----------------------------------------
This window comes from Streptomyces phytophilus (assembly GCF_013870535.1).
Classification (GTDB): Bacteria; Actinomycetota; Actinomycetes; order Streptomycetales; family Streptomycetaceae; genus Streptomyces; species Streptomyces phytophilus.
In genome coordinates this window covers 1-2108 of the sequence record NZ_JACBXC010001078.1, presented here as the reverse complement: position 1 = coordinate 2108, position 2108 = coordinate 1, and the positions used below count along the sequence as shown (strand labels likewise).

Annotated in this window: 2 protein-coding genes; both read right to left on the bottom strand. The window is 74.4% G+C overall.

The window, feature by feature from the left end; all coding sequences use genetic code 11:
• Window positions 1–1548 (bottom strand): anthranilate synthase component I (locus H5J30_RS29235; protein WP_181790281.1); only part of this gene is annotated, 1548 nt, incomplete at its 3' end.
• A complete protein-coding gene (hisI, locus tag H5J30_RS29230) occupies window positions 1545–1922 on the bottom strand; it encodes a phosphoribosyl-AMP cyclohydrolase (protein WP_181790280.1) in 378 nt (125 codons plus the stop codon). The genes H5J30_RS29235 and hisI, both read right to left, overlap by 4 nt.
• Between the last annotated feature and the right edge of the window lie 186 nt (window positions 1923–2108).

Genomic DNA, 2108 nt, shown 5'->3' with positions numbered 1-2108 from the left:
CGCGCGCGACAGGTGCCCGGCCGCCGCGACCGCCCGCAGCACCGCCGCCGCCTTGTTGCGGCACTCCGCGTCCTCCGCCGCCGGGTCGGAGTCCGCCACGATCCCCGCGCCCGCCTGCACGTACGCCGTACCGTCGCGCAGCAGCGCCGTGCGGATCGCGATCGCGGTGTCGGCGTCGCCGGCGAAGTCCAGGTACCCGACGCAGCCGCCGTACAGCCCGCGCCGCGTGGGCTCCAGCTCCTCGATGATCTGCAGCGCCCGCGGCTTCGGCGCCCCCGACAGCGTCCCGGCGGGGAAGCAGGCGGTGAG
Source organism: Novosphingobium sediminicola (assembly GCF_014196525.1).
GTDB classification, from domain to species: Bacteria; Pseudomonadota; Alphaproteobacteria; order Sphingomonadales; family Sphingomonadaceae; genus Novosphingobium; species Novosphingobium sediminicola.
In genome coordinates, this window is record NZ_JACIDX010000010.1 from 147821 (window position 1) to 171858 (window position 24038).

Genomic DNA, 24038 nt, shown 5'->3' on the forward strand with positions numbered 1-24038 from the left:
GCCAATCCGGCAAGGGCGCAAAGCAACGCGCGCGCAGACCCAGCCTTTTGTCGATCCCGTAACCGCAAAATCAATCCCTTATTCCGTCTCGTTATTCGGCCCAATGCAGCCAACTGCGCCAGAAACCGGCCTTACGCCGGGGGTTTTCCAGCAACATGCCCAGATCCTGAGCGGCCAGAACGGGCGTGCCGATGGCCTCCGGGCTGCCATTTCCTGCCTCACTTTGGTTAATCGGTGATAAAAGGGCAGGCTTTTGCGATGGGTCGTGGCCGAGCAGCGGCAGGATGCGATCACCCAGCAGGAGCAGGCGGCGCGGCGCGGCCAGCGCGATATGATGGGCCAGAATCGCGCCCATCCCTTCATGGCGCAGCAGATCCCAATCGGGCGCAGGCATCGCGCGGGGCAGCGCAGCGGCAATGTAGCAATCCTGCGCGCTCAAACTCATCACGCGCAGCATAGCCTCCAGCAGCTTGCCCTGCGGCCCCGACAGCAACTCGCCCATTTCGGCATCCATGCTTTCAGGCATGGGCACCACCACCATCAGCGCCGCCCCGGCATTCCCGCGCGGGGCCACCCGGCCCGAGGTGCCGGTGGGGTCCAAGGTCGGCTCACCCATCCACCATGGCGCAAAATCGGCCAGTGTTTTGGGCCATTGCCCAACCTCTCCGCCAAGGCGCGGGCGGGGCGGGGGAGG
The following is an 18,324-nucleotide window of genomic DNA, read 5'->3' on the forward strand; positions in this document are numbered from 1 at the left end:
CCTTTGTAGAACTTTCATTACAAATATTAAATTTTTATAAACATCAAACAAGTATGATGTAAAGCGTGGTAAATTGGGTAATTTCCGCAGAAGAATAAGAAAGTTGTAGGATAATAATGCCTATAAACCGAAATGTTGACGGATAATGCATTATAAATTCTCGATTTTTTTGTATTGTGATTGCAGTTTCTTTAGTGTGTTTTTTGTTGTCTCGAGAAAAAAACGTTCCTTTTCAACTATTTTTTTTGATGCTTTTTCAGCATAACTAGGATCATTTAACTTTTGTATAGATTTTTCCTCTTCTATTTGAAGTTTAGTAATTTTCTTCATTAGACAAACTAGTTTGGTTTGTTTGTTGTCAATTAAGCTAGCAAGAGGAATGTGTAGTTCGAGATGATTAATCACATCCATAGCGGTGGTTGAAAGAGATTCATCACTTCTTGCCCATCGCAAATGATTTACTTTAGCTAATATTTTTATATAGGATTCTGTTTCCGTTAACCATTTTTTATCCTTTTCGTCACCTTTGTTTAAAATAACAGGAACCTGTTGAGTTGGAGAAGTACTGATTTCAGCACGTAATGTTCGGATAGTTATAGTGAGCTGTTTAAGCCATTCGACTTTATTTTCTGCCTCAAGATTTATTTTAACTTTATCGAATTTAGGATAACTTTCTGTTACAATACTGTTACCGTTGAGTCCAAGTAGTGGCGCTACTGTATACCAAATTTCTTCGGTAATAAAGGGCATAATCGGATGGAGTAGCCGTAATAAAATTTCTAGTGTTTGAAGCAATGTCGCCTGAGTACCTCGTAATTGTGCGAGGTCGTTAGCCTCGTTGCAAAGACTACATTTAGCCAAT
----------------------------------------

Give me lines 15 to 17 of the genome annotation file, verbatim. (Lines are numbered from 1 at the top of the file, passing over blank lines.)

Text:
GCCAATCCGGCAAGGGCGCAAAGCAACGCGCGCGCAGACCCAGCCTTTTGTCGATCCCGTAACCGCAAAATCAATCCCTTATTCCGTCTCGTTATTCGGCCCAATGCAGCCAACTGCGCCAGAAACCGGCCTTACGCCGGGGGTTTTCCAGCAACATGCCCAGATCCTGAGCGGCCAGAACGGGCGTGCCGATGGCCTCCGGGCTGCCATTTCCTGCCTCACTTTGGTTAATCGGTGATAAAAGGGCAGGCTTTTGCGATGGGTCGTGGCCGAGCAGCGGCAGGATGCGATCACCCAGCAGGAGCAGGCGGCGCGGCGCGGCCAGCGCGATATGATGGGCCAGAATCGCGCCCATCCCTTCATGGCGCAGCAGATCCCAATCGGGCGCAGGCATCGCGCGGGGCAGCGCAGCGGCAATGTAGCAATCCTGCGCGCTCAAACTCATCACGCGCAGCATAGCCTCCAGCAGCTTGCCCTGCGGCCCCGACAGCAACTCGCCCATTTCGGCATCCATGCTTTCAGGCATGGGCACCACCACCATCAGCGCCGCCCCGGCATTCCCGCGCGGGGCCACCCGGCCCGAGGTGCCGGTGGGGTCCAAGGTCGGCTCACCCATCCACCATGGCGCAAAATCGGCCAGTGTTTTGGGCCATTGCCCAACCTCTCCGCCAAGGCGCGGGCGGGGCGGGGGAGG
The following is an 18,324-nucleotide window of genomic DNA, read 5'->3' on the forward strand; positions in this document are numbered from 1 at the left end:
CCTTTGTAGAACTTTCATTACAAATATTAAATTTTTATAAACATCAAACAAGTATGATGTAAAGCGTGGTAAATTGGGTAATTTCCGCAGAAGAATAAGAAAGTTGTAGGATAATAATGCCTATAAACCGAAATGTTGACGGATAATGCATTATAAATTCTCGATTTTTTTGTATTGTGATTGCAGTTTCTTTAGTGTGTTTTTTGTTGTCTCGAGAAAAAAACGTTCCTTTTCAACTATTTTTTTTGATGCTTTTTCAGCATAACTAGGATCATTTAACTTTTGTATAGATTTTTCCTCTTCTATTTGAAGTTTAGTAATTTTCTTCATTAGACAAACTAGTTTGGTTTGTTTGTTGTCAATTAAGCTAGCAAGAGGAATGTGTAGTTCGAGATGATTAATCACATCCATAGCGGTGGTTGAAAGAGATTCATCACTTCTTGCCCATCGCAAATGATTTACTTTAGCTAATATTTTTATATAGGATTCTGTTTCCGTTAACCATTTTTTATCCTTTTCGTCACCTTTGTTTAAAATAACAGGAACCTGTTGAGTTGGAGAAGTACTGATTTCAGCACGTAATGTTCGGATAGTTATAGTGAGCTGTTTAAGCCATTCGACTTTATTTTCTGCCTCAAGATTTATTTTAACTTTATCGAATTTAGGATAACTTTCTGTTACAATACTGTTACCGTTGAGTCCAAGTAGTGGCGCTACTGTATACCAAATTTCTTCGGTAATAAAGGGCATAATCGGATGGAGTAGCCGTAATAAAATTTCTAGTGTTTGAAGCAATGTCGCCTGAGTACCTCGTAATTGTGCGAGGTCGTTAGCCTCGTTGCAAAGACTACATTTAGCCAAT